Thanksgiving thoughts

I’ve never had any interest in Thoreau — which can be hard when you can’t get away from him the next town over — but at least he picked a nice place to get away from it all at Walden Pond.

Suzi and I went there for a Thanksgiving walk this morning. The sun was bright, and while it was chilly, it wasn’t cold.

I felt strong, charging along the path like I had some pent-up energy to burn off, which I probably did.

We saw a decent amount of people for relatively early in the morning — mostly ones and twos, and once out on the trail, everyone pretty much had their own space to chat among themselves, enjoy the view of the pond or be contemplative.

There were even a handful of swimmers with their wetsuits and flotation devices. As we were finishing up, we heard a few of them talking water temperatures, but the 40s and 50s of their conversation were about 30 degrees less than I’m willing to contemplate.

Thanksgiving has taken on various forms over the years, from the large gatherings around long tables set lengthwise in the basement of my great-aunt and uncle’s house, to a restaurant with Suzi’s parents on the day itself followed by my parents’ on the weekend.

Last year, we saw Suzi’s parents on Tuesday, didn’t go to my parents’ at all — I got antsy over new travel restrictions instituted right before the holiday, in retrospect, probably needlessly — and had Thanksgiving dinner at Mix’s.

This year, we saw Suzi’s parents a couple weeks ago and are headed to New York this weekend, so we’re on our own for the holiday.

There are various impromptu turkey trots going on in our neighborhood, as walkers and joggers circulate past our house. There were also a couple women walking while wearing turkey hats, because … choices.

After a little basketball early this afternoon, Suzi will cook the turkey with all the fixin’s — I have potato-peeling, dish-wrangling, floor-sweeping and garbage-removal duty — and the banana cream and lemon meringue pies are cooling in the fridge.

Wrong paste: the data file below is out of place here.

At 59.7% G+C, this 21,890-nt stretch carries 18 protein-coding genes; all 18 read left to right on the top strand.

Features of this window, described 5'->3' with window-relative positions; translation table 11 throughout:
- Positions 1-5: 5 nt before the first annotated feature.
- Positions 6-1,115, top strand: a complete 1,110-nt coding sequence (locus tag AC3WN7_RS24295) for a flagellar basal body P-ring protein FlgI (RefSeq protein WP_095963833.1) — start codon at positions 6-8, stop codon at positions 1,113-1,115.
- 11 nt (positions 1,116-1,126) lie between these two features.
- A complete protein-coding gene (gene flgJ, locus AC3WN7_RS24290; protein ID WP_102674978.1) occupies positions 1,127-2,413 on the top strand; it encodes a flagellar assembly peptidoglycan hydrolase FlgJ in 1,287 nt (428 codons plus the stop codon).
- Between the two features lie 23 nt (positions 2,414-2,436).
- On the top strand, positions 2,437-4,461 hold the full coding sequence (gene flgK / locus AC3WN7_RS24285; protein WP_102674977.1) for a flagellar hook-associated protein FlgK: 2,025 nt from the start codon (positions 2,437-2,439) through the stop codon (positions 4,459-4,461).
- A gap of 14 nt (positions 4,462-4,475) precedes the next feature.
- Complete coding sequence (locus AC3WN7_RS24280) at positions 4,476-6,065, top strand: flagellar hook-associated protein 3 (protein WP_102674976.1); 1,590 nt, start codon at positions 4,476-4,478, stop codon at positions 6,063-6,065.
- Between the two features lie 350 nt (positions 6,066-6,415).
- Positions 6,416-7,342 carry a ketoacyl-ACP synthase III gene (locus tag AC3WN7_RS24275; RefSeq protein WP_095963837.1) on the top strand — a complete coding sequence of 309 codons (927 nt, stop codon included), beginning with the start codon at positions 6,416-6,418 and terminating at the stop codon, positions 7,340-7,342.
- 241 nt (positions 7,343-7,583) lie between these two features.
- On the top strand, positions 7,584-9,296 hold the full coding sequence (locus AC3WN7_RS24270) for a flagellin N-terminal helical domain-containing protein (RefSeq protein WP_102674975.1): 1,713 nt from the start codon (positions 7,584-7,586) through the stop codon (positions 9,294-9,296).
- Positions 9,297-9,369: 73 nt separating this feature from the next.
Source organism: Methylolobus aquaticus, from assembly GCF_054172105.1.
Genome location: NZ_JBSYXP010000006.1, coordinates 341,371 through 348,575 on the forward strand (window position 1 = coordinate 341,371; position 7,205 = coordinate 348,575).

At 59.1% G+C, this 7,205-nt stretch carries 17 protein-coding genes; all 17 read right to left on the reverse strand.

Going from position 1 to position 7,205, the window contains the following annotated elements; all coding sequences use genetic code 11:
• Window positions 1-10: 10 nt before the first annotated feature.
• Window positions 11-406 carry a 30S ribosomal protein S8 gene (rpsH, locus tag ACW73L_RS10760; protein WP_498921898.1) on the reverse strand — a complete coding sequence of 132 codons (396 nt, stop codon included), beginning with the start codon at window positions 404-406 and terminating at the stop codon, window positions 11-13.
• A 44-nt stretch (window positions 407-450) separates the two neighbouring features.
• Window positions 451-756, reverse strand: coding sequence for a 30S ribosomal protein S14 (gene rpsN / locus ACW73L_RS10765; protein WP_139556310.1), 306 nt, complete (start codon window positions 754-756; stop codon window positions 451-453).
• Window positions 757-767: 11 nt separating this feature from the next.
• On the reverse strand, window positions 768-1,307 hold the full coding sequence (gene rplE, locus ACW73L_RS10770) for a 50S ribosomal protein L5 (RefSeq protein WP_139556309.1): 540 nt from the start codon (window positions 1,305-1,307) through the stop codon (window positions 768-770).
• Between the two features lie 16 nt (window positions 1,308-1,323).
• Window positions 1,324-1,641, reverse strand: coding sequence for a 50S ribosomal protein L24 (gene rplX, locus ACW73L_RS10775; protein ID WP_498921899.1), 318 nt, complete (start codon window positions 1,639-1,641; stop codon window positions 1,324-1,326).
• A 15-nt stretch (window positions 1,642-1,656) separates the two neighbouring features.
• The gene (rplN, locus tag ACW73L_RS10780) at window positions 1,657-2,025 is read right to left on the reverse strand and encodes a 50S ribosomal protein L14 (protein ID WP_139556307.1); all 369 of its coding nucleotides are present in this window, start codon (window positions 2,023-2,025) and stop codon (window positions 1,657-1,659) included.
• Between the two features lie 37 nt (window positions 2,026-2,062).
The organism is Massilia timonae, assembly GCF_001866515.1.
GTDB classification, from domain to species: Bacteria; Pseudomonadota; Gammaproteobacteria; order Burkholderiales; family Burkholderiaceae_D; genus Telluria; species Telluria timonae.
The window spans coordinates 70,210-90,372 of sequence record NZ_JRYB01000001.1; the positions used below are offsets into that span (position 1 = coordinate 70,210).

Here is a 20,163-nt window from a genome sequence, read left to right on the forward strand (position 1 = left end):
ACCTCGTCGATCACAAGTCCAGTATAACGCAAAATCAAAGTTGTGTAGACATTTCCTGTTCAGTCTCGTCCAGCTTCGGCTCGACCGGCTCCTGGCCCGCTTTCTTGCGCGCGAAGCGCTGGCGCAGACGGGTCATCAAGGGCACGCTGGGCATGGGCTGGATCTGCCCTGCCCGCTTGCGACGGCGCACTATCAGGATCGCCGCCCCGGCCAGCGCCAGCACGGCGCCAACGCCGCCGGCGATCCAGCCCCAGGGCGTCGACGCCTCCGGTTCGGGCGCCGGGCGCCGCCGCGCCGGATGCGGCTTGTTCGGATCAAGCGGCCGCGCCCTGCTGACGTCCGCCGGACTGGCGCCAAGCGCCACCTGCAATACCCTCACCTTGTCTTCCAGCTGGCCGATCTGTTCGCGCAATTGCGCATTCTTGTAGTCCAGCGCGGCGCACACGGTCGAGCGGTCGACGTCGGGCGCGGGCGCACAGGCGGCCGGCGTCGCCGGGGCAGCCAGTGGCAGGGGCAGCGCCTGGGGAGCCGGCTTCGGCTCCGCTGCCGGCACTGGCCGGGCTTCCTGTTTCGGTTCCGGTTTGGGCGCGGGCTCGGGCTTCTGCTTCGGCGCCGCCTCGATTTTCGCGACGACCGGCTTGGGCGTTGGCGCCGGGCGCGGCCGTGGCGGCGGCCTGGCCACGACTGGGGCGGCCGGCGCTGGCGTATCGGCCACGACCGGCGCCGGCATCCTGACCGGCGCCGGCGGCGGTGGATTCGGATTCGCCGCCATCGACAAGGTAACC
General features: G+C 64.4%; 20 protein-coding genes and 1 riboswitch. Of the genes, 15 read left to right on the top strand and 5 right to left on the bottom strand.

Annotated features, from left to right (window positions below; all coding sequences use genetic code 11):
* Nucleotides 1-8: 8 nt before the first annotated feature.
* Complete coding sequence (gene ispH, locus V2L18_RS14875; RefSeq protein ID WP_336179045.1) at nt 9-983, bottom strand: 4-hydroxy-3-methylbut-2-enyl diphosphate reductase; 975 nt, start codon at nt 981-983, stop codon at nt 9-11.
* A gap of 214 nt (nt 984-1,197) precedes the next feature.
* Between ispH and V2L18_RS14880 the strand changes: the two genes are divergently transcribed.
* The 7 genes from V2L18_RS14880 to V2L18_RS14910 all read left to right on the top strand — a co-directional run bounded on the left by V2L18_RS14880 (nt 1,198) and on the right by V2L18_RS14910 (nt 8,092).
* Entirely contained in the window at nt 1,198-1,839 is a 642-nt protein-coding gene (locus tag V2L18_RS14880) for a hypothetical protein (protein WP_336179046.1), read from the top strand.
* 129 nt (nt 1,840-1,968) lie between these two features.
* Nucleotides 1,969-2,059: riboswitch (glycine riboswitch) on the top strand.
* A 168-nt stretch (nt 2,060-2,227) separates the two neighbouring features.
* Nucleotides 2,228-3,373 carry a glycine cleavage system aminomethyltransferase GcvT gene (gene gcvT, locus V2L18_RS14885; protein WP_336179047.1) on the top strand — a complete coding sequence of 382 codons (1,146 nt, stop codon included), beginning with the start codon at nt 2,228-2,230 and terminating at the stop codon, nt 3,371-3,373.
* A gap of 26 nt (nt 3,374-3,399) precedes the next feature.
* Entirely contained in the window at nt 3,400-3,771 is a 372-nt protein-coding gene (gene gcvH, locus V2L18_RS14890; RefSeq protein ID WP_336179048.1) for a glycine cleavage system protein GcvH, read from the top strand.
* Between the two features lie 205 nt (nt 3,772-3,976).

And since it’s Thursday, we’ll be capping our night like we always do, with Michael Portillo videos. Although he rode the tracks we walked past this morning on his New England journey — since he has ridden some of the world’s fastest, most-modern and luxurious trains, I’d surely give a pence for his thoughts on our MBTA — tonight’s adventures will take us to Scotland.

As much as I enjoy get-togethers, I’ve also been looking forward to all of this.

As for what I’m thankful for, it’s pretty simple.

I’m grateful to be healthy, and grateful that the people who mean the most to me are healthy. Suzi and I both have booster appointments for next week.

I’m grateful that after two years, someone wanted me, to work for them, and while there have been more than a few anxious moments, it feels like it’s getting better all the time.

Most importantly, I’m grateful that there are way too many people in my life who treat me way too well — my parents, my brother, my grandmother, my friends and especially Suzi.

Think about this … Suzi has chosen to put up with me — me! — every single day, and has been for 20 years. I’m not sure why, but I don’t ask many questions.

To all my great American readers, Happy Thanksgiving.

To my great readers from elsewhere … happy Thursday?

And if anyone tries the turparmen, tell me how it went.

One thought on “Thanksgiving thoughts

  1. Pingback: The week gone by — Nov. 28 – A Silly Place

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